VOICES--The state Legislature has repeatedly beaten down common-sense attempts to fix the most egregious flaws in the social-engineering experiments known as Prop. 47 and Prop. 57.
Fed up, a coalition of public safety proponents has taken the initiative to address some of these flaws. A statewide ballot initiative called the "Reducing Crime and Keeping California Safe Act of 2018" has been submitted to the Attorney General for title and summary. This initiative will enact a broad swath of critical reforms including preventing the early release of violent offenders, holding serial thieves accountable, reinstating DNA collection for a number of misdemeanor crimes and repairing the state parole system.
The California Public Safety Partnership (CAPSP) aims to qualify the initiative for the 2018 November general election.
Prop. 47 was a 2014 initiative which reduced a host of felonies to misdemeanors and has been widely cited as contributing factor to the massive surge in serial theft and an overall rise in statewide crime. Its proponents referred to the initiative as the "Safe Neighborhoods and Schools Act," although it had nothing to do with schools and made neighborhoods less safe. Prop. 47 made all thefts under $950 misdemeanors, even for repeat offenders who stole every single day. Under Prop. 47, a thief could walk out of a retail store with a flat-screen television every day of the week, and all they would get each time they were caught and convicted is a misdemeanor. The initiative would allow serial theft to be charged as a felony for people who are convicted of a third theft of property worth $250 or more. It would also allow thefts committed by organized snatch-and-grab theft rings to be charged as felonies.
By reducing some felonies to misdemeanors, Prop. 47 also reduced law enforcement's ability to solve violent crimes by eliminating DNA collection for misdemeanors. Countless studies have shown that DNA collected from "lesser" offenses, such as theft and drug crimes, helps solve more serious crimes including rape and murder. The initiative will reinstate DNA collection for certain misdemeanor convictions.
Prop. 57 was a 2016 initiative which was billed to the public as allowing early release for non-violent offenders. The tragic truth is that a plethora of heinous crimes qualified as non-violent under Prop. 57. The initiative will still allow early release of non-violent offenders but will add to the list of violent crimes for which early release is not an option. A few examples of violent crimes added by the initiative include: child trafficking for sex, rape of an unconscious person, domestic violence, assault of a peace officer, drive-by shooting, and exploding a bomb with intent to injure.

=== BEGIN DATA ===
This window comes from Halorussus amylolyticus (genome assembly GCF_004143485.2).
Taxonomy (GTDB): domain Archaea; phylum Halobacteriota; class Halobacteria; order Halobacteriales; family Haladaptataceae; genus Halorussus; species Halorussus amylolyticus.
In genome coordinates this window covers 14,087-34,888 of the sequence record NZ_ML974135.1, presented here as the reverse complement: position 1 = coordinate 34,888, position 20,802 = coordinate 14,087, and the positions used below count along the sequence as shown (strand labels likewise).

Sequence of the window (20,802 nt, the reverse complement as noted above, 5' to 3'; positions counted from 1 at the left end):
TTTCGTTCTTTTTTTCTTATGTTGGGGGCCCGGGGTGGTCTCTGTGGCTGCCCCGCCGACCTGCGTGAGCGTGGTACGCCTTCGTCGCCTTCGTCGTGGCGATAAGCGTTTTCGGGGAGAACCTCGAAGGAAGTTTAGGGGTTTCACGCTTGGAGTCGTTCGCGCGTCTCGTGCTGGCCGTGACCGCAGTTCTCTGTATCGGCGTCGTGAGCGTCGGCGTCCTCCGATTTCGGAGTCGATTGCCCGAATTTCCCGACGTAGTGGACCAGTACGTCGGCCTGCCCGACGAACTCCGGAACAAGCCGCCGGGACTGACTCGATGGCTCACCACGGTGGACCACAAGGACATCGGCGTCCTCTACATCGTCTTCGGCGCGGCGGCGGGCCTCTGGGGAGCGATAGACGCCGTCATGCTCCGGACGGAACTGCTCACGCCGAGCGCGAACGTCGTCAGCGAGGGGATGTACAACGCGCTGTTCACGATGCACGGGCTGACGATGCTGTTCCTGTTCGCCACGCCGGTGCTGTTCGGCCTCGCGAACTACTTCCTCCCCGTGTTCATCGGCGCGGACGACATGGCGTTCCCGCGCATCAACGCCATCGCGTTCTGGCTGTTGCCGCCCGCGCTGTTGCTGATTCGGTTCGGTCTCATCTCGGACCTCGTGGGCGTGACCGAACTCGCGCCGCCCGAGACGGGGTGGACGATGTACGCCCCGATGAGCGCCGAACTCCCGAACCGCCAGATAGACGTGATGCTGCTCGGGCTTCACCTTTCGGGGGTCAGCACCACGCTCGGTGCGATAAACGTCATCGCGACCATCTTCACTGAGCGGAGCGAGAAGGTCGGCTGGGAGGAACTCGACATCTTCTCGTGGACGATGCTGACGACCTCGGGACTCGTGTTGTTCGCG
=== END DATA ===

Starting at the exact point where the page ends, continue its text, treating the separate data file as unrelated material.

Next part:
The initiative also plugs a gaping hole in the state parole system that was created by AB 109, a 2011 law that eliminated a return to prison for parole violators. The horrendous effects of this law were thrust into public view with the February 2017 murder of Whittier Police Officer Keith Boyer. The gang member who allegedly gunned Boyer down had violated his parole five times, but each violation got him nothing more than a few days in county jail, allowing him to continue to roam the streets. The initiative will require a mandatory court hearing for anyone who is charged with a third violation of parole.
There will need to be 366,000 valid signatures to qualify the initiative for the ballot, and we're aiming to gather 600,000 by the end of April 2018. Our most powerful asset in getting this initiative qualified is you.
Please share information about the initiative with your family, friends, neighbors and on social media. Click here to like the California Public Safety Partnership Facebook Page. If you are a Twitter user, please use the CAPSP hashtag @CAsafety to help create viral support for our effort.
The state Legislature has turned its back on public safety. We have had enough, and we are taking powerful action to protect California's decent, law-abiding residents.
(Michele Hanisee is President of the Association of Los Angeles Deputy District Attorneys, the collective bargaining agent representing nearly 1,000 Deputy District Attorneys who work for the County of Los Angeles. )
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